Palestinian minister: No to new settlement units

Dec. 26, 2013 at 6:39 AM   |   0 comments

JERUSALEM, Dec. 26 (UPI) -- A Palestinian minister said plans by Israel to tie the release of Palestinian prisoners to new settlement building "scuttles the possibility of moving forward."

Issa Karake, the Palestinian Authority minister of prisoner affairs, told the Hebrew daily Ma'ariv Thursday new settlement units are "unacceptable."

"Unlike the release of prisoners, which advances peace talks and creates hope that a peace agreement can be reached, the building of settlements scuttles the possibility of moving forward."

Israel's actions are not conducive to future talks, he said. Karake said Palestinian President Mahmoud Abbas turned down a White House request to postpone Sunday's prisoner release.

Karake's comments came amid plans by Israeli Prime Minister Binyamin Netanyahu to announce new construction in the West Bank after the release of 26 Palestinian prisoners Sunday.

Settlement construction announcements accompanied the first and second prisoner releases.

Israel agreed to release 104 Palestinian prisoners convicted of crimes before the 1993 Oslo Accords during the allotted nine-month negotiating period.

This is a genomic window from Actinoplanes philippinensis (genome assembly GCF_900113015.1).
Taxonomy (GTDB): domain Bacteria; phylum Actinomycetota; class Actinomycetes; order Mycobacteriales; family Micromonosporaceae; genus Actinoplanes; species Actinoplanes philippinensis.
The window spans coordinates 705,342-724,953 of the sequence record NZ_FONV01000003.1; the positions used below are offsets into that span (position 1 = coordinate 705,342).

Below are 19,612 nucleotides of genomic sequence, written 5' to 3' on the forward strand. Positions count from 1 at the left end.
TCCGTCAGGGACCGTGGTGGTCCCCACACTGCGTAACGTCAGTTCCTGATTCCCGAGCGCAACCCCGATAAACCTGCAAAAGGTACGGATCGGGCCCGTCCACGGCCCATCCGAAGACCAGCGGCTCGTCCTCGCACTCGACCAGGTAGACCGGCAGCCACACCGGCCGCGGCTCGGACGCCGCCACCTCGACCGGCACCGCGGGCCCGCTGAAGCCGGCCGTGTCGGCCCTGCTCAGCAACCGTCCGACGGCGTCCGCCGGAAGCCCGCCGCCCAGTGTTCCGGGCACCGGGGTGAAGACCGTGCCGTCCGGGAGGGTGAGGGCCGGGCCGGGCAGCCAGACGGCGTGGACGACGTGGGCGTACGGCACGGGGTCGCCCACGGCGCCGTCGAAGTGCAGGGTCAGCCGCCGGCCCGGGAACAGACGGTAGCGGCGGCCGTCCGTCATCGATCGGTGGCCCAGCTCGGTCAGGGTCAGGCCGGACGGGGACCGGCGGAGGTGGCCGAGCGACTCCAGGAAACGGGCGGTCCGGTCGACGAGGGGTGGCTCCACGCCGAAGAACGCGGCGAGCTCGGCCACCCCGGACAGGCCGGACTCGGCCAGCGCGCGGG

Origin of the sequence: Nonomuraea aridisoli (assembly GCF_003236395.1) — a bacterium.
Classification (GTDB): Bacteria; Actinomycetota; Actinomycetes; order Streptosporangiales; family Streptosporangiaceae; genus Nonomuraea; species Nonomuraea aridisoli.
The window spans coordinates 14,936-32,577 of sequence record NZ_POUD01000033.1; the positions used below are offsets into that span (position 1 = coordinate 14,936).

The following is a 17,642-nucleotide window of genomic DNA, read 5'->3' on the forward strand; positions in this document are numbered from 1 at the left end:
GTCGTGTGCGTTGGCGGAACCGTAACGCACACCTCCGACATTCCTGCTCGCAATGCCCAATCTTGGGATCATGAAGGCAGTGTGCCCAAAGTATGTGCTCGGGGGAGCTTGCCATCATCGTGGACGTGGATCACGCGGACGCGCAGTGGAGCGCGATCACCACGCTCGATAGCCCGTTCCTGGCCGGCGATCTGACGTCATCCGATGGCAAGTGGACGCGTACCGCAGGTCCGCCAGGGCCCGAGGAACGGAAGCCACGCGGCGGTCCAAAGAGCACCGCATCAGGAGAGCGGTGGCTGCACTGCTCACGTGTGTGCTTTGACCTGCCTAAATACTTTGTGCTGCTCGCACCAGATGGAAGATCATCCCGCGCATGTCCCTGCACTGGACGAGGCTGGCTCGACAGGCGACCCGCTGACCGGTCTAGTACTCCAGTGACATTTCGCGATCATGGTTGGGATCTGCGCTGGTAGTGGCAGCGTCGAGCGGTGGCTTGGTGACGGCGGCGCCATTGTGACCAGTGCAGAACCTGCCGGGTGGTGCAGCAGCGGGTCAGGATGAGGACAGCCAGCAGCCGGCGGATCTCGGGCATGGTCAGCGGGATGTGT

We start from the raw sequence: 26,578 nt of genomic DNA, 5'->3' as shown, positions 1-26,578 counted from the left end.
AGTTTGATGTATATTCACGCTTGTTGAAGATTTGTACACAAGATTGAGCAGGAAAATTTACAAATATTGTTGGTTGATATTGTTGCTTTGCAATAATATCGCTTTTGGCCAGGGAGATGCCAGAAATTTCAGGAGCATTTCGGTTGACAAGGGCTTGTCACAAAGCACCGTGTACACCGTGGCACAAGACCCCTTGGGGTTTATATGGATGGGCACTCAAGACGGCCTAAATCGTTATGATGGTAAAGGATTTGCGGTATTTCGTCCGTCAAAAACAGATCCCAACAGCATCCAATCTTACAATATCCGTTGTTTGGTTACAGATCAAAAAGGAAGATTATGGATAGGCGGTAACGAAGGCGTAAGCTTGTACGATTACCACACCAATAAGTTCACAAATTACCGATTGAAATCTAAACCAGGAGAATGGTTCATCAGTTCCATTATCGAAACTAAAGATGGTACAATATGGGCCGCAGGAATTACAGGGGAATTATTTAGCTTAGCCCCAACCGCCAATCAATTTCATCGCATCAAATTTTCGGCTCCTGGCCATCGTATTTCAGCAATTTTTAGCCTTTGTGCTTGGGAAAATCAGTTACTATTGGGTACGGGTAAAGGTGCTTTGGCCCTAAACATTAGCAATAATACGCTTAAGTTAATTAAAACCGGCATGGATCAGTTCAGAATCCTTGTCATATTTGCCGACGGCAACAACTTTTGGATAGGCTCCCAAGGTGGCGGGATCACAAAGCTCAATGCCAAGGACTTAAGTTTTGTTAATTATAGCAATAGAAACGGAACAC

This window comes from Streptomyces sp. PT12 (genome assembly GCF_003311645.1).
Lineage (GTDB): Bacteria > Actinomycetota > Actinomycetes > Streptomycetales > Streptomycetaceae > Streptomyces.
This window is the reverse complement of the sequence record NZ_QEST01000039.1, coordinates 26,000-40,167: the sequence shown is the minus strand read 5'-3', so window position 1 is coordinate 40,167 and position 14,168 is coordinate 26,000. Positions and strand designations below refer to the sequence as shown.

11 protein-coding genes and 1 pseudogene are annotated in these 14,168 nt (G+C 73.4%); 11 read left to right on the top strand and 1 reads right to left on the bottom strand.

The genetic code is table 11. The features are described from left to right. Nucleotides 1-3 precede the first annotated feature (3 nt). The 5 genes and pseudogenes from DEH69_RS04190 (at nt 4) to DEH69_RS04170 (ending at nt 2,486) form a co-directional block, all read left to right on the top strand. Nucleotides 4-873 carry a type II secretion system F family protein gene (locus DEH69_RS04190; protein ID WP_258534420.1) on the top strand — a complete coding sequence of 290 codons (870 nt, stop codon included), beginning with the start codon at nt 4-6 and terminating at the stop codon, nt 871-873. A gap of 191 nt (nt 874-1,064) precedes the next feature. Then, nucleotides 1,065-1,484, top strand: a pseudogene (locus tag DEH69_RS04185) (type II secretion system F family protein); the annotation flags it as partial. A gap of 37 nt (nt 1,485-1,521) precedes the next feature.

Netanyahu will make next week's announcement despite strong U.S. and EU warnings not to, the officials told Israel's Channel 10.

U.S. and EU officials fear the plans could cause Israeli-Palestinian talks to collapse.

Israeli officials would not say where the planned apartments would be built or how many units would be involved.

Channel 10 said the number of planned new homes would be 1,000 to 2,000.

Israel's Channel 2 said Netanyahu's announcement would be for "massive construction."

An Israeli government official insisted the construction does not violate the agreement that led to the resumption of peace talks and said Israel was "strictly abiding by that agreement," the Jerusalem Post said.

The Obama administration, which is brokering the talks, had no immediate comment on the report.

Under U.S. pressure, the Palestinians agreed during the summer to resume talks in a nine-month process that started in July to come to a final-status agreement by March on a two-state solution that envisages an independent Palestine alongside Israel.

Defense Minister Moshe Yaalon said Wednesday he thought it was an Israeli "right to build, and certainly according to the understandings and agreements we have with the Americans," the Jerusalem Post reported.

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